This diverse state park offers a whole lot of nature and history, beginning with the Fairchild Oak, one of the largest live oaks in the South.
It has stood in this very spot for over 400 years; just imagine the things it has seen, hurricanes, wars, floods, fires, and droughts, oh my.
The Fairchild Oak marks the beginning of a 6.8 mile hiking trail, leading to Bulow Plantation Ruins Historic State Park. While I love hiking trails, 6.8 miles seems a little daunting, but maybe someday. Instead, I chose to drive. It’s a scenic drive with plenty of spots to stop and walk around.
There are even some sugar mill ruins along the way. Like Dummitt Plantation Mill.
This mill, like many others in the area, was burned down and partially destroyed during the Second Seminole War in 1836. You can’t get as close to these ruins as Bulow Plantation Ruins, but it’s still a spectacular sight you can see from the Old Dixie Highway.
Old Beach Road, as it is called now, was the original road leading to and from the Bulow Plantation.
This one wagon road was used to transport goods produced at the plantation to various locations in Florida. I could tell the road hadn’t been widened since; it was a struggle driving our compact car down it. Luckily, no one was trying to leave the plantation as we arrived.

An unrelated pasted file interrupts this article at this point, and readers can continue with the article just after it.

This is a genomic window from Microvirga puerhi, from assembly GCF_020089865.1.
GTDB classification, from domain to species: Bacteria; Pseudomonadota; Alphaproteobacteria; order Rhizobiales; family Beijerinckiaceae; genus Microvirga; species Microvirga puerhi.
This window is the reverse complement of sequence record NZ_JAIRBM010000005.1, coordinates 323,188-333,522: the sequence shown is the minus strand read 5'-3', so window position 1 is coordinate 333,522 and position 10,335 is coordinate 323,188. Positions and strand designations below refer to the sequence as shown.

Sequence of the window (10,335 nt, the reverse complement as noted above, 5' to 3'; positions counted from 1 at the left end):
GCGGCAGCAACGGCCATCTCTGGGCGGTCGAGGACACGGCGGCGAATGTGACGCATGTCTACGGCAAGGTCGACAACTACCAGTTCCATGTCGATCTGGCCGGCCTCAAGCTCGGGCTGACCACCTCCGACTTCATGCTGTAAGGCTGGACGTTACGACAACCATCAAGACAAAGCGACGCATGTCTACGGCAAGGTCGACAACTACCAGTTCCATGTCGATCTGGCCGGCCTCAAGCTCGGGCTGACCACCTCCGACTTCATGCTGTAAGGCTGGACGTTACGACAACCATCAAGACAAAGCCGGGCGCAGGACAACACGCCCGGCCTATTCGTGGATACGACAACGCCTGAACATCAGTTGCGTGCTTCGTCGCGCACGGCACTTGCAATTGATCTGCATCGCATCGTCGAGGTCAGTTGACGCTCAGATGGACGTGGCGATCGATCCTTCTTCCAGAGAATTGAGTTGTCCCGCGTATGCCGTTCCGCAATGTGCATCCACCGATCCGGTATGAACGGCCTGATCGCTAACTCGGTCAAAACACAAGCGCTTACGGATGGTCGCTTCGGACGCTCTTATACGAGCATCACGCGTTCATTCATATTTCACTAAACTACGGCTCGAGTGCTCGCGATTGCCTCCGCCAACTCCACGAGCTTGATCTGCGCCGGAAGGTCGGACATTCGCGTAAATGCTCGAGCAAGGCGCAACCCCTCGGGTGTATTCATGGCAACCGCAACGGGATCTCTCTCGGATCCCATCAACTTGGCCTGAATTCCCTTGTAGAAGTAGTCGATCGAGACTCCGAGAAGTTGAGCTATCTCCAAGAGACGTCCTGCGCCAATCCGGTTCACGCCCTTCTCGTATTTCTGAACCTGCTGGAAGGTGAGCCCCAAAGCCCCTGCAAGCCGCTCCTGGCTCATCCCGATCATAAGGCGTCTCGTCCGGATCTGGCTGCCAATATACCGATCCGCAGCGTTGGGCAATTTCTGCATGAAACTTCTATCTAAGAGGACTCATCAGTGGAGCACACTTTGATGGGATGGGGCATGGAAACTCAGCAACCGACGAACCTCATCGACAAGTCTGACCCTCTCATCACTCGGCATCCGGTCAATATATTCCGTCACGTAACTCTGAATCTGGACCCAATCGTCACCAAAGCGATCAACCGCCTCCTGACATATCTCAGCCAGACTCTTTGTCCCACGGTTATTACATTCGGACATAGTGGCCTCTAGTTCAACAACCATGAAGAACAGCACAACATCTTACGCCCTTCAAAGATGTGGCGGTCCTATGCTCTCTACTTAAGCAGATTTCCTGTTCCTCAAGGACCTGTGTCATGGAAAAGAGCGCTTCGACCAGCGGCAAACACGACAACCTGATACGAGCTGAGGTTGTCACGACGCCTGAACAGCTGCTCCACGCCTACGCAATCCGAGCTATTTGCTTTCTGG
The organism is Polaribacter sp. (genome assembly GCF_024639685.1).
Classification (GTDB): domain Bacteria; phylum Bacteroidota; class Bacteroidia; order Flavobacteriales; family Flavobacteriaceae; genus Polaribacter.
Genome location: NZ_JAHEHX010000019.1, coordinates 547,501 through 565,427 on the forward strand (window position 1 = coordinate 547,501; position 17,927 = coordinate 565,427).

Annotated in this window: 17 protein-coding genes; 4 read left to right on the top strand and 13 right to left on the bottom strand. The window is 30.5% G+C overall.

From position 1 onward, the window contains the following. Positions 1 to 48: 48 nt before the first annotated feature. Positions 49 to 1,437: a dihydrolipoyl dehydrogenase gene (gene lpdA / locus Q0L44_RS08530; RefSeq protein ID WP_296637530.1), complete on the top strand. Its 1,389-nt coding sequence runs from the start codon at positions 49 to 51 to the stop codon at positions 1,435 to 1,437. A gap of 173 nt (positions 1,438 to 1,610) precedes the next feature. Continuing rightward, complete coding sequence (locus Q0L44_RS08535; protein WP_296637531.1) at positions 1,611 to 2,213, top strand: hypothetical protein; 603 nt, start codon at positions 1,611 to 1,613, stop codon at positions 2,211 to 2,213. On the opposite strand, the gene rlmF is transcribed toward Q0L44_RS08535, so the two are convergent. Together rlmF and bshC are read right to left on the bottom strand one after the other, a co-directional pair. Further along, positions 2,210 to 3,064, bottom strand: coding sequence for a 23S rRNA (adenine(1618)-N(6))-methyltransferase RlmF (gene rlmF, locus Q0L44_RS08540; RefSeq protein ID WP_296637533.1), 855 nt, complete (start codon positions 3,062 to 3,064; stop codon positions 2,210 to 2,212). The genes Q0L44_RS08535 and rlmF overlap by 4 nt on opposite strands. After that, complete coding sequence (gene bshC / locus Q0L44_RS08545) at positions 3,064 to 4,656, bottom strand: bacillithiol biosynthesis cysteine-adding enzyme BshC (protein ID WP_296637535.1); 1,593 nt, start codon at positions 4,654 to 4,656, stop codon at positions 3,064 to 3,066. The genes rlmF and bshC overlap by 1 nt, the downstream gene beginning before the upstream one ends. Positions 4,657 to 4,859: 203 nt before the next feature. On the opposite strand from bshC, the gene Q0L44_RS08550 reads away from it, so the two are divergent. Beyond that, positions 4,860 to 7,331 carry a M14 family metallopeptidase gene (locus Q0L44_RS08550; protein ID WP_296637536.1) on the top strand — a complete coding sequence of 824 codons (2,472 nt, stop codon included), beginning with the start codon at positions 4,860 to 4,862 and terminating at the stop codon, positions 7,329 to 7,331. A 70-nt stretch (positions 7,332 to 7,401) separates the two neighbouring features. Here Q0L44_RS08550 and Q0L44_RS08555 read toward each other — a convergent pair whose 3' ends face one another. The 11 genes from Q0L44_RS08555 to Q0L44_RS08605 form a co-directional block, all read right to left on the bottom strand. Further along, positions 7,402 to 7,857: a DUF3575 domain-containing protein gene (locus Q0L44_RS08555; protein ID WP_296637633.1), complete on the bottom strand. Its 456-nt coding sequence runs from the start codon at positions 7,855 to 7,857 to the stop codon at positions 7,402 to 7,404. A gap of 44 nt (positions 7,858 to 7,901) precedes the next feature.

Bulow Plantation prospered until the Second Seminole War.
In 1836, ‘Bulowville’ was burned down. After that, the plantation was abandoned and all that was left is what stands today.
The coquina ruins of the sugar mill, some wells, a spring house, the crumbling foundation of the mansion and lots and lots of mosquitos are all that remain.
I’m serious about the mosquitos, and you should take this as a warning if you plan to visit.
On our way back home, we took the scenic route through Bulow Creek State Park.
As you can see, the drive was worth it.
Now I’m off to my next adventure.